Volcanoes vs. Doughnuts
There may be volcanoes in your yard. Don’t worry, they’re not active. They’re mulch volcanoes. But beware. They may be endangering your trees!
Those of us who are guilty of over-nurturing when we garden will sometimes pile mulch into deep pyramid-shaped hills that push up against the base of a tree. Although they are commonly found, horticulturists and savvy gardeners call these man-made menaces “mulch volcanoes.” They can be devastating to the tree.
Here’s how over mulching can contribute to the decline of a tree:
- Girdling: When mulch is piled around the trunk of a tree, the tree roots will grow into it, push against the tree and eventually strangle it. Called “girdling,” it happens when both the roots and the tree increase in size as they age. This chokes off the water and nutrients which flow between the roots and branches and also prevents the food produced in the leaves from reaching the roots. Girdling can also compress and weaken the trunk of a tree at ground level, causing it to lose stability and lean. Trees with girdling roots can suffer a slow decline in health and premature death.
- Disease and decay: Excess mulch piled high against a tree trunk will trap excess moisture and decaying organic material against the bark. This often leads to the onset of disease and decay around base of tree, again preventing food and energy from traveling up and down the tree. It also creates an ideal environment for bacterial rot, fungal rot and canker development in the trunk, which can be serious and sometimes fatal.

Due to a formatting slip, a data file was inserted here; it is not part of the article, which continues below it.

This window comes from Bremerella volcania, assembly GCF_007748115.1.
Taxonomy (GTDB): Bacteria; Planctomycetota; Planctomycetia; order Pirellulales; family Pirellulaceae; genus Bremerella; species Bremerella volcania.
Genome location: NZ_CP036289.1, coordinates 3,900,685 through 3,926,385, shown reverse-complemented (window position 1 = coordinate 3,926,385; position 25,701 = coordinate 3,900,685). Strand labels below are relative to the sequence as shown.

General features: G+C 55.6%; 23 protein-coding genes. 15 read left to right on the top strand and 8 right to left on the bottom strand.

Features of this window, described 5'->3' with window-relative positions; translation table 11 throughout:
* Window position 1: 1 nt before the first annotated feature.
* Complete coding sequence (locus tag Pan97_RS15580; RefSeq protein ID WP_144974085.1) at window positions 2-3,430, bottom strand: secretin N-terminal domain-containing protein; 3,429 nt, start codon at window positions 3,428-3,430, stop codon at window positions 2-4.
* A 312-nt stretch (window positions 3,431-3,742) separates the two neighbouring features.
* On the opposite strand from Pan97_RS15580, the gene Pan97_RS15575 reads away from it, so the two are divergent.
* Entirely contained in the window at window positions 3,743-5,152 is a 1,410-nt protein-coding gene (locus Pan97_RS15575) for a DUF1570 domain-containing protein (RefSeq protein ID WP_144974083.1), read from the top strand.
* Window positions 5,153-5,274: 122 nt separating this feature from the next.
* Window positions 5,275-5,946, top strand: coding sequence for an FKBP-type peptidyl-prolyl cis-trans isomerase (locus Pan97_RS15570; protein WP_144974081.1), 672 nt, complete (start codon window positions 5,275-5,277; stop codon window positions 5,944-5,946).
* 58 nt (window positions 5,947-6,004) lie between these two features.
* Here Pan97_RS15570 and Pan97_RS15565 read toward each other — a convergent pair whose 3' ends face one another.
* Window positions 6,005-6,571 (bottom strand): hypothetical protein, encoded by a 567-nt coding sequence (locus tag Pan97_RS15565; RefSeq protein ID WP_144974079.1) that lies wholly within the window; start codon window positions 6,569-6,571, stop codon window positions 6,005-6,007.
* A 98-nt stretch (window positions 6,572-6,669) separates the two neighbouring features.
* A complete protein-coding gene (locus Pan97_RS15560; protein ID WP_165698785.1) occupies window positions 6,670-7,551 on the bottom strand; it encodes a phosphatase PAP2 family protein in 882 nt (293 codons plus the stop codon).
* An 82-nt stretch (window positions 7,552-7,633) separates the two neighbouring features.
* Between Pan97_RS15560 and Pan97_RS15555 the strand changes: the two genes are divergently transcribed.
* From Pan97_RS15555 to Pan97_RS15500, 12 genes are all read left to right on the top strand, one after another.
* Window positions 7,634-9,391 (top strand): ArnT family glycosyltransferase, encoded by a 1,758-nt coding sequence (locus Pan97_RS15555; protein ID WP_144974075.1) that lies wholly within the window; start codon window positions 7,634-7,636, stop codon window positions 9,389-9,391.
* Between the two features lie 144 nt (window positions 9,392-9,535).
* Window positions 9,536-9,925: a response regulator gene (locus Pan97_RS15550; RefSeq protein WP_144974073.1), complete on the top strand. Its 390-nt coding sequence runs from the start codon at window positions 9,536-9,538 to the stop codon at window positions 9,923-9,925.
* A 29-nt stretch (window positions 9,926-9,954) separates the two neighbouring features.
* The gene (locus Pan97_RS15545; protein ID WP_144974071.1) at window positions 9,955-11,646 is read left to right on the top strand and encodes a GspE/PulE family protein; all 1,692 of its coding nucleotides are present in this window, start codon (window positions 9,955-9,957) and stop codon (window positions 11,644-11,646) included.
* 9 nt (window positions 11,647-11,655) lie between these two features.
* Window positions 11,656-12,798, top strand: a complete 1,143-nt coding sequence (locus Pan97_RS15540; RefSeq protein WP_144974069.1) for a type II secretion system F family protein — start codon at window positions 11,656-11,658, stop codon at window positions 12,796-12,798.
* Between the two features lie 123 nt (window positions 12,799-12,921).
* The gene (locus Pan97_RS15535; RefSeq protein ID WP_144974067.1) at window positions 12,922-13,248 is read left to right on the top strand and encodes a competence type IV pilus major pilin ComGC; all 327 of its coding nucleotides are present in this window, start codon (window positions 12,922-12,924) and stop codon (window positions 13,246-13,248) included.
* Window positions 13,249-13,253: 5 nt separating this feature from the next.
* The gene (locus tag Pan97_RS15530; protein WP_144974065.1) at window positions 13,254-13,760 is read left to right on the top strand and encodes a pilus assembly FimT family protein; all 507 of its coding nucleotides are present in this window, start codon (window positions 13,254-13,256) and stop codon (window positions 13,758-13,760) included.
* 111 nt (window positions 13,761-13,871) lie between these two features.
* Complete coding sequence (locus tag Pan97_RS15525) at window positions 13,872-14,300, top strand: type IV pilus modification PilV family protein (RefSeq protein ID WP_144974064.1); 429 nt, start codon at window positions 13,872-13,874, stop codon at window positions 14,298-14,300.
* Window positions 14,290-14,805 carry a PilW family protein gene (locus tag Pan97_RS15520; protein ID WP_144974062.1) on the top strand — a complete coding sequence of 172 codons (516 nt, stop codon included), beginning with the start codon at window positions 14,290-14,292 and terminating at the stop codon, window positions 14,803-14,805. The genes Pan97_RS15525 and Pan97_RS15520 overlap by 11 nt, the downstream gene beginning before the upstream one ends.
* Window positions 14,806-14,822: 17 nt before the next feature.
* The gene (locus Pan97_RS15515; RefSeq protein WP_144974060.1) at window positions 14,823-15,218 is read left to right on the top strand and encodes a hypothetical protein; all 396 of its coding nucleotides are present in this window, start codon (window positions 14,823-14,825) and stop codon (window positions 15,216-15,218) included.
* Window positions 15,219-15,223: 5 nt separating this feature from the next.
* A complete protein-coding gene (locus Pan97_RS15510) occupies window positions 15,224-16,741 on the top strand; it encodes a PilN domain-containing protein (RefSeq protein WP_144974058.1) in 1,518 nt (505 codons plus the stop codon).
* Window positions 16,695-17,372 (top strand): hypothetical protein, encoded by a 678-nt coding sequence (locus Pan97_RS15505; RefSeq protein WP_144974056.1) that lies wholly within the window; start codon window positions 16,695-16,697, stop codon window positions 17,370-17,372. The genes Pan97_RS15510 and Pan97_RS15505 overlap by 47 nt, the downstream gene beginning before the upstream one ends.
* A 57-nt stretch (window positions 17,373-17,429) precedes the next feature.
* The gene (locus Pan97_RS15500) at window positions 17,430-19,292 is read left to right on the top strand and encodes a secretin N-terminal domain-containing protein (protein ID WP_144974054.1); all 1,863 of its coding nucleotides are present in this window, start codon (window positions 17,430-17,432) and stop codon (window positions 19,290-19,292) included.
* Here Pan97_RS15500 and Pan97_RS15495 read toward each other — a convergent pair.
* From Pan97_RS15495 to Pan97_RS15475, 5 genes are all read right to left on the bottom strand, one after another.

- Critters: Excess mulch is the perfect place for insects and small animals like voles and meadow mice to hide while they feed on your prized plants.
- Crusting: The surface of a thick mantle of mulch can bind into an impervious layer that repels water, preventing moisture from reaching the soil and the roots.
But mulch is important for keeping the soil cool and moist and helping to combat weed growth. Because it is organic matter, mulch attracts worms and other soil-dwelling invertebrates that help aerate and improve the soil. And mulch zones around trees and shrubs are extremely helpful in protecting the plants from the man-made threat of mowers and string trimmers.
So how to avoid making mulch volcanoes? Doughnut mulch! Senior Horticulturalist Elizabeth Fogel suggests spreading a ring of mulch in layer that is 1 – 3 inches thick at its outer edge and tapers gradually to nothing at the base of the tree. The tree stands happy and healthy in the “doughnut hole.” (And you don’t waste time and money over-mulching.)
“The root flare,” she explains, “is the area at the base of a tree trunk where the main stem tissue transitions to root tissue.” Look closely, and you can see that the bark on the main stem is rough, while the “bark” on the roots is smooth and waxy. “Keep the root flare above the soil line, dry and clear of soil, mulch and vines,” Fogel recommends.
So, proper mulch application is a simple matter of less is more. Just remember, don’t over mulch — doughnut mulch!